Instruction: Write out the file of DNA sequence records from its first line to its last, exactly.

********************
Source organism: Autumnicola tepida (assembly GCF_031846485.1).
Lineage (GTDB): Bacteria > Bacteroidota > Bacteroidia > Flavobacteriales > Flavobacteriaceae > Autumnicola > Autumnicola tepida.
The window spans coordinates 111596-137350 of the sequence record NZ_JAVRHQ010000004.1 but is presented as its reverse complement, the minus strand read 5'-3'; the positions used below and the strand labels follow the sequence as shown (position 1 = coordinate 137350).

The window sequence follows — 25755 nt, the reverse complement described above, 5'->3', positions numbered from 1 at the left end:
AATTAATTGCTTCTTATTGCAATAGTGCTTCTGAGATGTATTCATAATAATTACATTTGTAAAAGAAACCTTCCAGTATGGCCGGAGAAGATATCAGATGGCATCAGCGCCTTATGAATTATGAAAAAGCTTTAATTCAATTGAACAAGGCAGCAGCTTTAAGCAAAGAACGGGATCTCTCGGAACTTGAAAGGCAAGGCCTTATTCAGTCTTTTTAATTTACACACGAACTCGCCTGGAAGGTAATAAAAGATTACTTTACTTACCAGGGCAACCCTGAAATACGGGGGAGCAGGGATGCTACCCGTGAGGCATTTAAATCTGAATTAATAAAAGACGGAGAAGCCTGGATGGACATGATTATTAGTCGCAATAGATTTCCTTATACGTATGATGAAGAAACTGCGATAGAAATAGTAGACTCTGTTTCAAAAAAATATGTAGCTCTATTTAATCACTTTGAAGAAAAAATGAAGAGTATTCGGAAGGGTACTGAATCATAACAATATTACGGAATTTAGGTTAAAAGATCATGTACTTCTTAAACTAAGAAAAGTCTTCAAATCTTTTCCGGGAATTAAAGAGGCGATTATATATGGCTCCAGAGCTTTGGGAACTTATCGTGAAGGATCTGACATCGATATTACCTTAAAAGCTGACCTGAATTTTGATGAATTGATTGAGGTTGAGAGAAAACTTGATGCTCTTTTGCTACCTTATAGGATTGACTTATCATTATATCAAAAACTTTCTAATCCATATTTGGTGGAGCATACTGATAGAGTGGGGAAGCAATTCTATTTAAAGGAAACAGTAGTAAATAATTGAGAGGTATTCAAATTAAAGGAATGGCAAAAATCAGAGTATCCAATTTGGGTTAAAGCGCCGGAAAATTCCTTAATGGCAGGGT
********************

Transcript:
Source organism: Autumnicola tepida (assembly GCF_031846485.1).
Lineage (GTDB): Bacteria > Bacteroidota > Bacteroidia > Flavobacteriales > Flavobacteriaceae > Autumnicola > Autumnicola tepida.
The window spans coordinates 111596-137350 of the sequence record NZ_JAVRHQ010000004.1 but is presented as its reverse complement, the minus strand read 5'-3'; the positions used below and the strand labels follow the sequence as shown (position 1 = coordinate 137350).

The window sequence follows — 25755 nt, the reverse complement described above, 5'->3', positions numbered from 1 at the left end:
AATTAATTGCTTCTTATTGCAATAGTGCTTCTGAGATGTATTCATAATAATTACATTTGTAAAAGAAACCTTCCAGTATGGCCGGAGAAGATATCAGATGGCATCAGCGCCTTATGAATTATGAAAAAGCTTTAATTCAATTGAACAAGGCAGCAGCTTTAAGCAAAGAACGGGATCTCTCGGAACTTGAAAGGCAAGGCCTTATTCAGTCTTTTTAATTTACACACGAACTCGCCTGGAAGGTAATAAAAGATTACTTTACTTACCAGGGCAACCCTGAAATACGGGGGAGCAGGGATGCTACCCGTGAGGCATTTAAATCTGAATTAATAAAAGACGGAGAAGCCTGGATGGACATGATTATTAGTCGCAATAGATTTCCTTATACGTATGATGAAGAAACTGCGATAGAAATAGTAGACTCTGTTTCAAAAAAATATGTAGCTCTATTTAATCACTTTGAAGAAAAAATGAAGAGTATTCGGAAGGGTACTGAATCATAACAATATTACGGAATTTAGGTTAAAAGATCATGTACTTCTTAAACTAAGAAAAGTCTTCAAATCTTTTCCGGGAATTAAAGAGGCGATTATATATGGCTCCAGAGCTTTGGGAACTTATCGTGAAGGATCTGACATCGATATTACCTTAAAAGCTGACCTGAATTTTGATGAATTGATTGAGGTTGAGAGAAAACTTGATGCTCTTTTGCTACCTTATAGGATTGACTTATCATTATATCAAAAACTTTCTAATCCATATTTGGTGGAGCATACTGATAGAGTGGGGAAGCAATTCTATTTAAAGGAAACAGTAGTAAATAATTGAGAGGTATTCAAATTAAAGGAATGGCAAAAATCAGAGTATCCAATTTGGGTTAAAGCGCCGGAAAATTCCTTAATGGCAGGGT